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We Don't Need to Protect the Feelings of Billionaires Right Now

Zdeno Chara, Jeremy Jacobs, Cam Neely
Boston Bruins owner Jeremy Jacobs. | Jim Rogash/Getty Images

Ryen Russillo appeared on Monday's edition of The Bill Simmons Podcast. Simmons and Russillo had a free-flowing conversation that occasionally touched on mature subjects, including coronavirus. While discussing the suspension of the NBA season, Russillo addressed a message to media members on Twitter. Specifically, people giving billionaire owners crap for not responding quickly to the season possibly being lost. You can listen at the 32:32 mark of this video.

It was clearly something that had been annoying Russillo, who had tweeted about it a few days prior. He mades some salient points about owners needing time to put together plans, but on the other hand, no.

Mark Cuban did not have to think about it. On national television, moments after learning the season had been suspended, Cuban said that employees would be taken care of. That is all any owner had to do. You don't need to work out the exact plan, even if you should have been planning for this eventuality. The league was going to get teams together the next day to discuss playing games without fans. The public knew that a player testing positive meant the season would be suspended so the owners should have. Every single one of those guys should have been thinking about the possibility that this could happen. And no one was asking for specifics. Just some reassurance.

These are billionaires. This is a drop in the bucket. Pocket change. Money lost in their couch cushions. Zion Williamson, a 19-year old who does not yet own a team or have a billion dollars, probably did not have a perfectly constructed plan to get the proper amount money to every usher, peanut vendor and locker room attendant when he pledged $100,000 to help them through what looks like an unprecedented moment in American history. It is unclear how many business classes Zion took in his semester at Duke. Presumably fewer than most owners of professional sports teams.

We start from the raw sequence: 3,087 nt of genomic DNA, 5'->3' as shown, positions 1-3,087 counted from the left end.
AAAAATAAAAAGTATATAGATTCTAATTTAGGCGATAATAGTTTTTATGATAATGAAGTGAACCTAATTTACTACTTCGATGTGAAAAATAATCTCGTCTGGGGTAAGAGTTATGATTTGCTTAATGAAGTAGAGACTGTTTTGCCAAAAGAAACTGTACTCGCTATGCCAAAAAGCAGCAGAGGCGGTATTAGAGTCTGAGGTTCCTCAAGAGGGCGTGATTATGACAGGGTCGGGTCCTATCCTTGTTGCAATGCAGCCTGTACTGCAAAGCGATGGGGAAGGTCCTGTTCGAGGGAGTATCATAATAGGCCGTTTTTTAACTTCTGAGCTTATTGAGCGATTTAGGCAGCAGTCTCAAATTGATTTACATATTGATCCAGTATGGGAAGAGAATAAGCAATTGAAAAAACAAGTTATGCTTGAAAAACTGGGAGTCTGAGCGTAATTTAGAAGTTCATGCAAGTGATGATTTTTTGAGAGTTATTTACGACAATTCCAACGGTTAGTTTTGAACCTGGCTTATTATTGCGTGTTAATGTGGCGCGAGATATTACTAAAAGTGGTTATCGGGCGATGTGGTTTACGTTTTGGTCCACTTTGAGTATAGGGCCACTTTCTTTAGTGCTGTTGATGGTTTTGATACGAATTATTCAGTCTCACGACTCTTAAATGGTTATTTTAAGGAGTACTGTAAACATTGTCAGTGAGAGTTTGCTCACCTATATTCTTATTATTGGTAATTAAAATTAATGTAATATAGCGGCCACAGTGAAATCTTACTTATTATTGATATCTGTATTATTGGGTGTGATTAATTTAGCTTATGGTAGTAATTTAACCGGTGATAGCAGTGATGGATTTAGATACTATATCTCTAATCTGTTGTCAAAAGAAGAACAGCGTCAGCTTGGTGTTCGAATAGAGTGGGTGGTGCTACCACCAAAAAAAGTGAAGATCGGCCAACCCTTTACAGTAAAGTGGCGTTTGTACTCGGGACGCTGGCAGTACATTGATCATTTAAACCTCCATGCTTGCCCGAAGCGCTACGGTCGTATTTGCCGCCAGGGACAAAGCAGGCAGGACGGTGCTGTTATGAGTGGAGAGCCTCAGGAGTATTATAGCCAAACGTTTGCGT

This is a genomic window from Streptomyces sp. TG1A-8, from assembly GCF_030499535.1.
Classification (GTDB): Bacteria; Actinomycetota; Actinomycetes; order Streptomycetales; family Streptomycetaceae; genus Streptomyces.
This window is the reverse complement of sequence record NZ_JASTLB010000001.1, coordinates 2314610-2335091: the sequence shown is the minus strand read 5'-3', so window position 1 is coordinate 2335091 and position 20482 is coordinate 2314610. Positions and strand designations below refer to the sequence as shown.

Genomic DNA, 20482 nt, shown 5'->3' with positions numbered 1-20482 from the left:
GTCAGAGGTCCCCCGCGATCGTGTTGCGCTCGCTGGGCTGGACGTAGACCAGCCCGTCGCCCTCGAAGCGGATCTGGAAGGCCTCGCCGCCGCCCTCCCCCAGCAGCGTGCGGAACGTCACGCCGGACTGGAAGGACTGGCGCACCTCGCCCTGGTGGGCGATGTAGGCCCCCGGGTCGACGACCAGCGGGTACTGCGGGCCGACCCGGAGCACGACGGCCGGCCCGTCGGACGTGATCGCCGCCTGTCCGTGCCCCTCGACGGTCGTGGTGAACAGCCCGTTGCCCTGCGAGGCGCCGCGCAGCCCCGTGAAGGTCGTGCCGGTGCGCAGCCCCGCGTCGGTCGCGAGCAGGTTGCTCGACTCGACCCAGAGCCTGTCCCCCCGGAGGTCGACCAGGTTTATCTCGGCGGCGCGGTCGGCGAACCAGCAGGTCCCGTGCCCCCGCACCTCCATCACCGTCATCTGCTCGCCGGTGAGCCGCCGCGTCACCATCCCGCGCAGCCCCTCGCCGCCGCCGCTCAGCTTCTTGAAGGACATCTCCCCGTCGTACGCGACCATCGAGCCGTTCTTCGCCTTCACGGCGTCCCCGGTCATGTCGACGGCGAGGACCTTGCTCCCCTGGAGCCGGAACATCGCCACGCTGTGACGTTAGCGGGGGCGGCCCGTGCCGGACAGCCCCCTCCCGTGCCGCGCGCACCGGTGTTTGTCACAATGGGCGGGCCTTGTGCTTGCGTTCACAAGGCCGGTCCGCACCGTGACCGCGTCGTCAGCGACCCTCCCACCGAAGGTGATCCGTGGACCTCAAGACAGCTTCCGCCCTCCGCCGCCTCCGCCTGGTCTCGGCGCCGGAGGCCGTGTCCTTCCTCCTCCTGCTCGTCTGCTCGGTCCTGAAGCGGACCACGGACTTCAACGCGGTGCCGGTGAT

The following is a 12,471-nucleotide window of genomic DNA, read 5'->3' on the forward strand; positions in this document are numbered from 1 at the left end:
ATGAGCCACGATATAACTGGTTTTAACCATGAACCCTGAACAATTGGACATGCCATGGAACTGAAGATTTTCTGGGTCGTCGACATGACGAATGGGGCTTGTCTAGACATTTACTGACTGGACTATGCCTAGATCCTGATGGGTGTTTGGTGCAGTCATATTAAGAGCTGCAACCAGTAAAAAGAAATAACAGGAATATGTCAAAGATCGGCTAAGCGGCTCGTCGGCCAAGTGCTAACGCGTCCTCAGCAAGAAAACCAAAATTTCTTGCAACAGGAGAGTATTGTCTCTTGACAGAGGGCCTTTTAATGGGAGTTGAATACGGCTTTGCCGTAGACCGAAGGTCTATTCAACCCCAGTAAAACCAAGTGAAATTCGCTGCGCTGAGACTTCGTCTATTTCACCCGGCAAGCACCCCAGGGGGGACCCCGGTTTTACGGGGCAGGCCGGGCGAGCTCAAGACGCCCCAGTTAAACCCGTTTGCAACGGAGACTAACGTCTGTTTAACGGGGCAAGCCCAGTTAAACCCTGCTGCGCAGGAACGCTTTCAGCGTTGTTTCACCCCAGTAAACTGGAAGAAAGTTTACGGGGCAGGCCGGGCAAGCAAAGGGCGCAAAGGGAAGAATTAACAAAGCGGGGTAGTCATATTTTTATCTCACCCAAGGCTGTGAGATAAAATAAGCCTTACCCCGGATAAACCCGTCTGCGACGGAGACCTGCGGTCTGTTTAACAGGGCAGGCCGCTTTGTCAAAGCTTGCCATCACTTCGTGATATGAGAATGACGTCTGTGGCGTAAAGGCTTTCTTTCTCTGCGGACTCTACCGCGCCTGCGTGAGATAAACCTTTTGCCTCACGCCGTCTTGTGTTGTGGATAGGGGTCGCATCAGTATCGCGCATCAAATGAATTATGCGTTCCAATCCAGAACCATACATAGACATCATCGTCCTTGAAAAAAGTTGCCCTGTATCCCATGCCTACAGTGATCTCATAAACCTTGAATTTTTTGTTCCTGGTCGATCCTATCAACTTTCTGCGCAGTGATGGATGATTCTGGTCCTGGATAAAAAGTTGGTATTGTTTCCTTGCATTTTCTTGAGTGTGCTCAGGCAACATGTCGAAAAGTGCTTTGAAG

Without the players stepping up and the subsequent immediate public pressure, who knows how long some of these billionaires might have dragged this out? As of last night the Boston Bruins and owner Jeremy Jacobs have been silent. The only reassurance employees have received is from Brad Marchand, who tweeted a GoFundMe which has so far raised $33,000. Jacobs is worth $3.6 billion. He doesn't need to give people worried about paying rent in a couple weeks a PowerPoint presentation, but a sign of life would be nice.

It's probably unfair that not even a week later we haven't given Jacobs the benefit of the doubt, and maybe he's putting together a plan so detailed and perfect that nobody involved in the Bruins has to worry about anything during the coming months of uncertainty. Maybe those people have no reason to be concerned right now. But you know what we definitely don't need to be concerned with right now? The feelings of billionaires.

Things currently look bad and all indications are that they will get worse before they improve. Not everyone is going to be OK or even survive. The people who work at stadiums and arenas around the country need that money and it's not exactly the best time to go looking for another job. Team owners have a chance to help these people and it will probably come with some sort of eventual tax break. And it's the simplest show of goodwill possible. If the public didn't think most owners needed to be shamed into doing the right thing, they wouldn't. But some of them do. You don't even have to look past Boston.